Colorado Senators Bennet Hickenlooper

U.S. Senator Michael Bennet, D-Colo., front, makes a point as U.S. Senator John Hickenlooper, D-Colo., looks on during a visit to a pair of buses set up as traveling clinics as part of the state’s Vaccines For All” campaign on Friday, June 18, 2021, in Aurora, Colo.

Nearly seven months into the Biden administration, California has 20 current or upcoming judicial vacancies in its federal trial courts. There are zero nominees.

New York has nine vacancies. Zero nominees.

Pennsylvania? Five vacancies and zero nominees.

But in Colorado, President Joe Biden has filled all three judicial vacancies with nominees, one of which has already won confirmation. Those who follow the judicial nominating and confirmation process believe Colorado has been quick to repopulate its bench for one likely reason: U.S. Sens. Michael Bennet and John Hickenlooper have been fast at making their preferences known.

"There doesn't seem to be any question that Colorado's senators are on top of this," said John P. Collins, Jr., a visiting associate professor at The George Washington University's school of law.

Although senators confirm judges to the federal trial courts and circuit courts of appeals, they are also involved in screening and selecting judges based in their home states. In a December 2020 letter from incoming White House Counsel Dana Remus, she asked that Democratic senators send three recommended candidates for each U.S. District Court seat within 45 days of a vacancy, and to prioritize candidates of diverse backgrounds and experiences.

In Colorado, Biden inherited a vacancy on the state's seven-member federal trial court when he took office. Bennet and Hickenlooper recommended Regina M. Rodriguez to the White House in early February, and she is now a sitting judge.

It is unclear when the senators sent Veronica S. Rossman's name to the White House to succeed Senior Judge Carlos F. Lucero on the federal appeals court based in Denver, but her formal nomination came three months after Lucero announced he was stepping down.

Finally, the senators forwarded three names to the White House in May for another district court vacancy that arose approximately 45 days prior. Biden selected his nominee last week, employment discrimination attorney Charlotte N. Sweeney.

"I think it's less a compare-and-contrast of which senators are doing processes that might be quicker. It's more just a reflection that Sens. Bennet and Hickenlooper from day one prioritized getting names as expeditiously to the president as possible," said Daniel L. Goldberg, legal director of the progressive legal advocacy group Alliance for Justice.

Nationwide, there are 84 current and 32 future judicial vacancies. The Senate has confirmed nine Biden nominees so far. The journey from vacancy to confirmation can be different depending upon the Senate offices and the circumstances involved.

Collins said it may take longer for states with one Republican and one Democratic senator to agree on nominees. In California, he speculated that the combination of a newly-appointed senator and a desire for non-traditional judge candidates may be slowing down the nominations. 

"Pennsylvania has a tradition where the senator from the White House's party gets to choose nominees for three out of four vacancies, and the other gets to choose one," Collins added.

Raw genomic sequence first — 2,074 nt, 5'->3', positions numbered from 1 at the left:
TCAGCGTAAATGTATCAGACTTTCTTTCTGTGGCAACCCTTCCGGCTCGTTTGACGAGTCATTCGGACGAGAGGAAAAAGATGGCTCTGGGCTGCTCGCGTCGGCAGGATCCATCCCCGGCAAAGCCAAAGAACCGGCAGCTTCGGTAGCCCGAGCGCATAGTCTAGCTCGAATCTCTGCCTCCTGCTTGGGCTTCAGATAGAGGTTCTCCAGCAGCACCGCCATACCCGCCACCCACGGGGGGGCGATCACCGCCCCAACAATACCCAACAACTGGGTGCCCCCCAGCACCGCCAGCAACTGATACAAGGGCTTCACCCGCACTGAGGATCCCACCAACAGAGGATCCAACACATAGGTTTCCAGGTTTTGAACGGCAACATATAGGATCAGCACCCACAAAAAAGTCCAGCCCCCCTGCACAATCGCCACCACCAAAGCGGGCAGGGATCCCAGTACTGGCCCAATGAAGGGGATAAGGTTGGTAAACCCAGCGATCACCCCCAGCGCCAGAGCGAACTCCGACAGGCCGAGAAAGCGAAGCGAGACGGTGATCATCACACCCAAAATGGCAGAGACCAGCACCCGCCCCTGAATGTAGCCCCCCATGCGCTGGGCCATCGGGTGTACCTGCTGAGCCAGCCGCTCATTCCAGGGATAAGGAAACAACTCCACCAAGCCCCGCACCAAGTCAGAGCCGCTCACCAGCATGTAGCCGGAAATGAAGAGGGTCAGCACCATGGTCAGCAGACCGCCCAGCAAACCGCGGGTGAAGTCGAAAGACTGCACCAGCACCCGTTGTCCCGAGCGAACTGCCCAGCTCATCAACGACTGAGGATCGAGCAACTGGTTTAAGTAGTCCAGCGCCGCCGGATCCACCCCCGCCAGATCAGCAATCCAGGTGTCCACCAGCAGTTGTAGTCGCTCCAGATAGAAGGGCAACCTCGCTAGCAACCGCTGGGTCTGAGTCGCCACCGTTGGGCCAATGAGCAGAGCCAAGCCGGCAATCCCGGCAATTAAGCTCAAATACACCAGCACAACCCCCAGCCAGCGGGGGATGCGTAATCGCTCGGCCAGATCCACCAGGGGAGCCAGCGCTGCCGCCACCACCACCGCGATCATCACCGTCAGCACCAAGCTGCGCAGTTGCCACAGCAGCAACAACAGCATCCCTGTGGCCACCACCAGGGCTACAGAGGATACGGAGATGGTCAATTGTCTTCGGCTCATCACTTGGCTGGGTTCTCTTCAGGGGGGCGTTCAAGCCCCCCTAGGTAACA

Carl Tobias of the University of Richmond School of Law argued that the particular recommendations of Colorado's senators may have also streamlined the decision making: Rodriguez was previously a nominee of the Obama administration. Rossman is a public defender with civil litigation experience. And Sweeney would be the first openly LGBTQ federal judge in Colorado.

"The Colorado senators have been responsive to the White House by expeditiously recommending diverse, experienced, well-qualified candidates and doing so much faster than the larger states with more judges and vacancies," said Tobias.

In Colorado's case, both senators are Democrats and have a long professional and personal history. When Hickenlooper was the mayor of Denver, Bennet was his chief of staff. During the 2020 election cycle, when both men ran for the Democratic presidential nomination, Hickenlooper called Bennet one of "my favorite people, one of my oldest friends."

Praise for the speedy recommendations also mentioned the advisory screening committee the senators established. While Bennet and Hickenlooper earned criticism from progressives over their nomination of Rodriguez, a corporate attorney, the nominations of Sweeney and Rossman received a warm welcome from the liberal group Demand Justice.

Following the Rodriguez nomination, "Sens. Bennet and Hickenlooper announced a new advisory committee that included more professionally diverse lawyers," Demand Justice wrote in a statement, after calling Sweeney "exactly the kind of lawyer we need to rebalance a federal court system."

A spokesperson for Hickenlooper's office said the senator is proud of the joint advisory committee's work.

"The fact that the White House has moved so quickly to fill these vacancies reflects on the quality of nominees the senators have recommended," the spokesperson said.

In addition to furthering Democrats' goal of putting a more diverse array of judges on the bench, Biden's nominations in Colorado have also had the practical effect of extinguishing a "judicial emergency" at the district court — meaning caseloads per judges exceeded established thresholds when there were fewer than the allotted seven members.

"Hopefully, all senators will follow the lead of Sens. Bennet and Hickenlooper in terms of expeditiously prioritizing giving names to the White House," said Goldberg. "I think they can really be a model for the type of nominees who should be recommended."

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